Egypt’s colonial history has certain parallels with Eritrea’s, but ultimately was far less violent, traumatic, or long lasting. The violent occupation by Italian forces of Eritrea and the ensuing apartheid government they established left physical, psychological and economic scars on the country. Egypt’s colonization was largely peaceful on the other hand. Egypt was colonized through a form of economic conquest and was not controlled nearly as stringently as Eritrea.
Egypt had spent a vast portion of its national treasury on the construction of the Suez Canal, finished in 1869. This remarkable engineering feat encouraged large amounts of trade for the region, but had left the Egyptian government bankrupt. The government had borrowed most of the money needed for the canal’s construction from European banks. In order to pay off its debt Egypt sold its share of the canal to the British. The British quickly became the effective rulers of Egypt as they manipulated the country’s politics through their control of the canal and the European banks who still held bonds of debt issued by the Egyptian government. This economic occupation meant that the British’s limited military presence in Egypt did not lead to mass scale violence. The only incident of organized military conflict occurred at the battle of Tel El Kebir in 1882 in response to a popular Egyptian independence uprising.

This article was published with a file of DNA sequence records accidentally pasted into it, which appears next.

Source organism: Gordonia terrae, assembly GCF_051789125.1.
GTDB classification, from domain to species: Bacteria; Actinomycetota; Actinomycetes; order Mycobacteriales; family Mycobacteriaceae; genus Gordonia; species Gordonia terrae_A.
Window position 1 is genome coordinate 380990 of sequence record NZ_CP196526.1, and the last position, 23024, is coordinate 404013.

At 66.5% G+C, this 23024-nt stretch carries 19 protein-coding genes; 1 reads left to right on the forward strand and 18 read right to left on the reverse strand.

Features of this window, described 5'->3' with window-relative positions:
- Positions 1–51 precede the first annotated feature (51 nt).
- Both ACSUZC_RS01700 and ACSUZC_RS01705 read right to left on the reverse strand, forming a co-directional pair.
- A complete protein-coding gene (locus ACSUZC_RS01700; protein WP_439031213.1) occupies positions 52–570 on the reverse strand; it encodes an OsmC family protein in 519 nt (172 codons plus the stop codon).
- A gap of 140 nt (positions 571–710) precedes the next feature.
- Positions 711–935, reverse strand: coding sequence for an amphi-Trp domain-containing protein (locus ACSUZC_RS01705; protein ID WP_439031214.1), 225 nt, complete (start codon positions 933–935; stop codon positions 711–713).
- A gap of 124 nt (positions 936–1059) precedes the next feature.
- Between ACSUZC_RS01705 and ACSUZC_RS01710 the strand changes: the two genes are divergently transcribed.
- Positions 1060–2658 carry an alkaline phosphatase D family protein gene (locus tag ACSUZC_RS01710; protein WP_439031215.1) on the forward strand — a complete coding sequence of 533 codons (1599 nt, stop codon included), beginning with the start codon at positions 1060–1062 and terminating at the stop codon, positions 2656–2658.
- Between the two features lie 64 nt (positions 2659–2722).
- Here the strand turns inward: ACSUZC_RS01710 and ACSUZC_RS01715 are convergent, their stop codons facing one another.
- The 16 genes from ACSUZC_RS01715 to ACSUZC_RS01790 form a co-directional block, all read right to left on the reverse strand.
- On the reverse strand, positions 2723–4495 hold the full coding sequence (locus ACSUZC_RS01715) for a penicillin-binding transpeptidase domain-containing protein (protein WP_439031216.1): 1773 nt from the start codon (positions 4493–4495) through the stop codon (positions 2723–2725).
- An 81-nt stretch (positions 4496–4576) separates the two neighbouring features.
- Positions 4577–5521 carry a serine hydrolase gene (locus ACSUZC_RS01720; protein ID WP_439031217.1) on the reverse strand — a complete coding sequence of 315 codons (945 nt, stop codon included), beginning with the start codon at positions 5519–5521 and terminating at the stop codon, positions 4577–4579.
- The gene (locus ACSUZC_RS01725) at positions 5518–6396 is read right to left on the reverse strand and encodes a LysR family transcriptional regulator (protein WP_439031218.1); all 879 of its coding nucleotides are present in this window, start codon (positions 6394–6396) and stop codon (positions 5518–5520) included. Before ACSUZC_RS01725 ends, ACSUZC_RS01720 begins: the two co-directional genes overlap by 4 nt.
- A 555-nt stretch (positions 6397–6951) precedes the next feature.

British occupation of Egypt was very limited compared to the Italian conquest of Eritrea. The British did not even officially declare any degree of sovereignty in Egypt until 1914, when the outbreak of WWI compelled them to declare that Egypt was a protectorate of the British Empire. Even this limited form of official control ended quickly. By 1922 uprisings in Egypt led to the British making a unilateral declaration of Egyptian independence (though British control of the canal would not end until 1956).
Impactful British influence was very limited in Egypt compared to Eritrea in large part because the British did not view Egypt as a new frontier for settlement, but instead focused on extracting economic value from it. The British certainly had a presence in Egypt but it was small in terms of actual people and was primarily limited to a few large cities, namely Alexandria. The Italians sought to establish a whole new Italian society in Eritrea, leading them to focus on clearing the land of its native people to make space for its own citizens. Because they felt a need to control Eritrean society, the Italians took a very active and often violent role in shaping how natives fit into their new structure. The British never imposed a system of apartheid because it would have been counterproductive to their goals, as they were dependent upon the cooperation of the Egyptian people. It was the Italian’s focus on settlement rather than economic exploitation that led to their fraught and traumatic relationship with the native population.